Graphene Nanobubbles: MD approach
10 May 2017
UAntwerpen, Campus Groenenborger, Building U, room U.241 - Groenenborgerlaan 171 - 2020 Antwerpen (route: UAntwerpen, Campus Groenenborger
4:00 PM - 5:00 PM
Organization / co-organization:
Condensed Matter Theory
Condensed Matter Theory seminar presented by Hossein Ghorbanfekr
In this talk, after a basic review of molecular dynamics (MD) simulations, I will present our recent numerical/experimental study of graphene nanobubbles in collaboration with School of Chemical Engineering and Analytical Science (the Manchester university). This work is accepted and will appear in Nature Communications.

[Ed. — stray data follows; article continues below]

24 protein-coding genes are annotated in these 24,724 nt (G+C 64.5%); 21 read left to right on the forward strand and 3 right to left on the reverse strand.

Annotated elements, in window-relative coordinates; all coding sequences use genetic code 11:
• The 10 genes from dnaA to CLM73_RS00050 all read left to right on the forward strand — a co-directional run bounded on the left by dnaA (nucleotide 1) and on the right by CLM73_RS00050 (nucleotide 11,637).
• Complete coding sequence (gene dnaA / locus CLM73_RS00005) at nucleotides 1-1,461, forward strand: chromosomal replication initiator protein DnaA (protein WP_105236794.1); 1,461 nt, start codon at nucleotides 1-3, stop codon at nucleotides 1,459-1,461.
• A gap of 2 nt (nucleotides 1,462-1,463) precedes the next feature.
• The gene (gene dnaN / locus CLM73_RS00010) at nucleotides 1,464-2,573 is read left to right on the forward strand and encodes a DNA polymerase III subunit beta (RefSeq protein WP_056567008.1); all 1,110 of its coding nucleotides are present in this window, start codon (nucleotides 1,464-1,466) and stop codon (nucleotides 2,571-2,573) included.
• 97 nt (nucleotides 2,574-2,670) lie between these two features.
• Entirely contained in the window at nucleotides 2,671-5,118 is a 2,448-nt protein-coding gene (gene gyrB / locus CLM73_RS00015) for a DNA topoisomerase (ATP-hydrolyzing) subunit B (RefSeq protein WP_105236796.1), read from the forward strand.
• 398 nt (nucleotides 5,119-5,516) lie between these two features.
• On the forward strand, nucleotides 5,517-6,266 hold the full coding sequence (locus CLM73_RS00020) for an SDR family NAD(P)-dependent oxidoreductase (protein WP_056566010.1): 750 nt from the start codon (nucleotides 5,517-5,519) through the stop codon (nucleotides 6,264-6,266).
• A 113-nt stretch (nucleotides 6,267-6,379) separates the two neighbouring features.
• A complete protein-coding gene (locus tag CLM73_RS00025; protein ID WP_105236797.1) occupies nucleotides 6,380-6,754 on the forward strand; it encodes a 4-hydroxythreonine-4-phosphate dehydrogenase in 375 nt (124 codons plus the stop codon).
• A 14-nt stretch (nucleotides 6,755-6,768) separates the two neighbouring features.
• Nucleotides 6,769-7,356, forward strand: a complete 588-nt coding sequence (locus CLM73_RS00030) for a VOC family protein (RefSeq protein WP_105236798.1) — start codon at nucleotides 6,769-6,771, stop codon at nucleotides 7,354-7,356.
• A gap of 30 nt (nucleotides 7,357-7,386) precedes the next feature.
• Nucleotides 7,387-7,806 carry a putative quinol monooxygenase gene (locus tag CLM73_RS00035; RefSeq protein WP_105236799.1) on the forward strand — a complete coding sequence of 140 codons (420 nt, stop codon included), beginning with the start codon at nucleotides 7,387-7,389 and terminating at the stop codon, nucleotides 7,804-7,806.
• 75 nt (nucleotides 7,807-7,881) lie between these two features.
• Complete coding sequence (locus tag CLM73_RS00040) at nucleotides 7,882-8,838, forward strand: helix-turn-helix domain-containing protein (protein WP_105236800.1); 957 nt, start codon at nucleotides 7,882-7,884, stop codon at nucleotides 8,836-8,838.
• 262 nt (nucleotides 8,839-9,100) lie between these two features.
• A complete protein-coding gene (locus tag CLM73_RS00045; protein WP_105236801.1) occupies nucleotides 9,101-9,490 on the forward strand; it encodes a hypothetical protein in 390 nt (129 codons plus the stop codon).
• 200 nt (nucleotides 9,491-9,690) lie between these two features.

Van der Waals (vdW) interaction between two-dimensional crystals (2D) can trap substances in high pressurized (of order 1 GPa) on nanobubbles. Increasing the adhesion between the 2D crystals further enhances the pressure and can lead to a phase transition of the trapped material. We found that the shape of the nanobubble can depend critically on the properties of the trapped substance. In the absence of any residual strain in the top 2D crystal, flat nanobubbles can be formed by trapped long hydrocarbons (i.e. hexadecane). For large nanobubbles with radius 130 nm, our atomic force microscopy measurements show nanobubbles filled with hydrocarbons (water) have a cylindrical symmetry (asymmetric) shape which is in good agreement with our molecular dynamics simulations. This study provides insights into the effects of the specific material and the vdW pressure on the microscopic details of graphene bubbles.
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